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There will always be a queue for the best fries in Brussels…

It can be August and Brussels is still empty, but you will always have to wait some minutes in line to get a taste of the best fries in town… Maison Antoine in Place Jourdan is a must if you are visiting the city. Right now they are serving their fries from a van, but soon they’ll open a new place in a brand new building. Enjoy!

Time to update our map!

Back at home in Brussels, it’s time to update the map showing the countries that we’ve visited together (for this summer, we can add Mongolia and Switzerland). We are not talking about a very long list but we are working on it…

This wonderful work of art was made by my sister, Maria Chiara, and the only problem it has is actually my fault: the plywood of the frame is too hard for the pins we are using and sometimes they just fall off. Sooner or later, I’ll fix also that!

Coming home as husband and wife

We’ve made it! Our last flight for the summer is over and we are finally home. And we are both so, so happy.

We have absorbed, enjoyed and made the most of all the love we have been surrounded by and showered with and we have now made it home again, after a little more than a month.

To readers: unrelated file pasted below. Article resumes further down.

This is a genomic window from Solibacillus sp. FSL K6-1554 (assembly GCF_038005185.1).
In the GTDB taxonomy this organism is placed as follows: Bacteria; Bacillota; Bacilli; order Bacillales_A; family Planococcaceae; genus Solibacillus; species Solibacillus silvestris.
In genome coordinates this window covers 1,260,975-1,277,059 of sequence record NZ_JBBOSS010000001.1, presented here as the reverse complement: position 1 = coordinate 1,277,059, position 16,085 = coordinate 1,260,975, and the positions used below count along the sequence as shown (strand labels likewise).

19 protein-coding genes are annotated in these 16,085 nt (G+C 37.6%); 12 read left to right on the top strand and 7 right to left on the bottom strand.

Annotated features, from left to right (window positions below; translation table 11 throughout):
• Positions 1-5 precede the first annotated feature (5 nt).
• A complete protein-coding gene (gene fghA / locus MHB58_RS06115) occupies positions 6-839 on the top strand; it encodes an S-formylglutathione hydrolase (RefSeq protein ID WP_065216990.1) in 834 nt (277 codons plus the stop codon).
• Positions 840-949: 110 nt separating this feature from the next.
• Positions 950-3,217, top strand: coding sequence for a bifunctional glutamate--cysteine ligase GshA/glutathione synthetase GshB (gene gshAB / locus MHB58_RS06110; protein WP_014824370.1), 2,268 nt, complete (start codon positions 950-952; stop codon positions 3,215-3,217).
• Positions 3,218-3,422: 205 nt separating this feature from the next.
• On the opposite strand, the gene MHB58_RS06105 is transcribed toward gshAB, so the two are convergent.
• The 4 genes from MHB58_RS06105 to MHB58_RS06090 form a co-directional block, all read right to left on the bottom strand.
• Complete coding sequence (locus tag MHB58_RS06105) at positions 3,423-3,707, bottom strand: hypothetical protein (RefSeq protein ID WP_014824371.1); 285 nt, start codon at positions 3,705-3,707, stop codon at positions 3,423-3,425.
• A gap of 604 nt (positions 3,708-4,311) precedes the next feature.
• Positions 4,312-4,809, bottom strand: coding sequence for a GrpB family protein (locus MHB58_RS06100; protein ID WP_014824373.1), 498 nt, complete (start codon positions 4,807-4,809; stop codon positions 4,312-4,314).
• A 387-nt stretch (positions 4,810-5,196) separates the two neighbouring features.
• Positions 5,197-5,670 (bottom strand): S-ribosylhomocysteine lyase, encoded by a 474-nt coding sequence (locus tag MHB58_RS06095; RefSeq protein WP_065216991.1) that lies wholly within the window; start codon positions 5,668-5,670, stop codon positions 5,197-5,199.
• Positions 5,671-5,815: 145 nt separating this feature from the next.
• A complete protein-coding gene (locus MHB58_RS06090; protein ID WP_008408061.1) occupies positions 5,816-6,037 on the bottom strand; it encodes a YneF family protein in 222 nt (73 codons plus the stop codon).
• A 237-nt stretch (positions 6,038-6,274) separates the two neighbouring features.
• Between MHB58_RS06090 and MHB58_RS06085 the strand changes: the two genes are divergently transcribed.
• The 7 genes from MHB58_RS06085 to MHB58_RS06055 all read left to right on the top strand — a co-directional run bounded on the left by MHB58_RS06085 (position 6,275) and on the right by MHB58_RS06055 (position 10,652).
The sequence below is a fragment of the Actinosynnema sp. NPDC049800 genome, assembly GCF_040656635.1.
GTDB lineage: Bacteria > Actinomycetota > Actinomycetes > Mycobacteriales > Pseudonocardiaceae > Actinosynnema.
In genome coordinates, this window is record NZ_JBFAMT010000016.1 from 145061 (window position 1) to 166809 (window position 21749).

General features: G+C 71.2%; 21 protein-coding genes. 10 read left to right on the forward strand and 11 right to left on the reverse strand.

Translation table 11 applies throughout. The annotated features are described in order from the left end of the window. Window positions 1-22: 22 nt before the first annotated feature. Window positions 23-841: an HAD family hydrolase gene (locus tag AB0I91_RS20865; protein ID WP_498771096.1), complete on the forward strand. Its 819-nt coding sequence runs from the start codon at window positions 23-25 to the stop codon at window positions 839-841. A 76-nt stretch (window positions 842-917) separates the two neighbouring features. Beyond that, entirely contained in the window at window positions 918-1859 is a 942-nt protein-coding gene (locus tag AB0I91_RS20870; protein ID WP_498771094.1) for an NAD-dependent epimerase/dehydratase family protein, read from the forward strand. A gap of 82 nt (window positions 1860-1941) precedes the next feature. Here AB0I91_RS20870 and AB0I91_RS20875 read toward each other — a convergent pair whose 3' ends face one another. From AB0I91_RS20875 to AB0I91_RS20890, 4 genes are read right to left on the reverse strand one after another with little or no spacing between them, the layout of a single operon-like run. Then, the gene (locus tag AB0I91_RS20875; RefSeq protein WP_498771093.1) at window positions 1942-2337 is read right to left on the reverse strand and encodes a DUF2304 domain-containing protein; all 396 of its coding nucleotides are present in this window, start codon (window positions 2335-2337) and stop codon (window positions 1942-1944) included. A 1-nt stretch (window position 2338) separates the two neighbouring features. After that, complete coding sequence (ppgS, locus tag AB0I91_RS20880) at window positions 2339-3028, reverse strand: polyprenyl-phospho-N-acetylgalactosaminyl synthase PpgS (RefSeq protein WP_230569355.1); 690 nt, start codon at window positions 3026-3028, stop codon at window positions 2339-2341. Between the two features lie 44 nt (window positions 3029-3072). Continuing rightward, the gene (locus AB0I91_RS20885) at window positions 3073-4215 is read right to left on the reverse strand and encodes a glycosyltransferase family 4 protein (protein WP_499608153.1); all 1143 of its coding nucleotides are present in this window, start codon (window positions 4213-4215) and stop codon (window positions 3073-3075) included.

It feels good to be home and to be able to spend some time with each other. To go back to all the old habits, but with a new role and a new awareness. To go get groceries together, cook for each other, go back to our old running routes – which can get boring, but are also reassuring -, pick clothes from a wardrobe and not from a suitcase – even though we are quite used to it even under “normal circumstances”.

Worry not, we will be writing on the blog because we have now grown quite fond of it 😉

P.S. You will be happy to know that we have managed t bring along some of your wonderful gifts without breaking anything and ALL of your heartfelt cards. We have been absolutely blown away by all your wishes, congratulations and expressions of love and we want to keep you close.

Throwback Thursday

Wedding: #tbt

My wedding day was perfect, because I knew it would be. I was going to marry the man of my dreams, my one love, The One. What could go wrong, as long as we were husband and wife at the end of the day?

That said, any wedding can prove tricky. I had been told that there would be glitches, but I didn’t believe them. My wedding would just be perfect. And it was! But we did have glitches. So here comes my very personal list in 6 points (plus 1) on how to survive on that very special day.

  • Break your shoes in (and have a spare pair!)

I am a trainer type of girl. I do wear heels at work but I deeply care about my ankles, toes and nails and was worried about how I was going to run a trail marathon just days after my wedding. I had a pair of trainers to change into and just loved them. I wore my beautiful heels during the ceremony and even during the reception, but those customised trainers saved my life during the photo shoot.

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  • Use compeeds

On the same note, you can identify the spots where the shoes are going to cause you blisters and prevent them with Compeeds. I did find them useful, but do not try to peel them away before they come off, or you will regret it (been there, done that).

  • Have someone keep tissues handy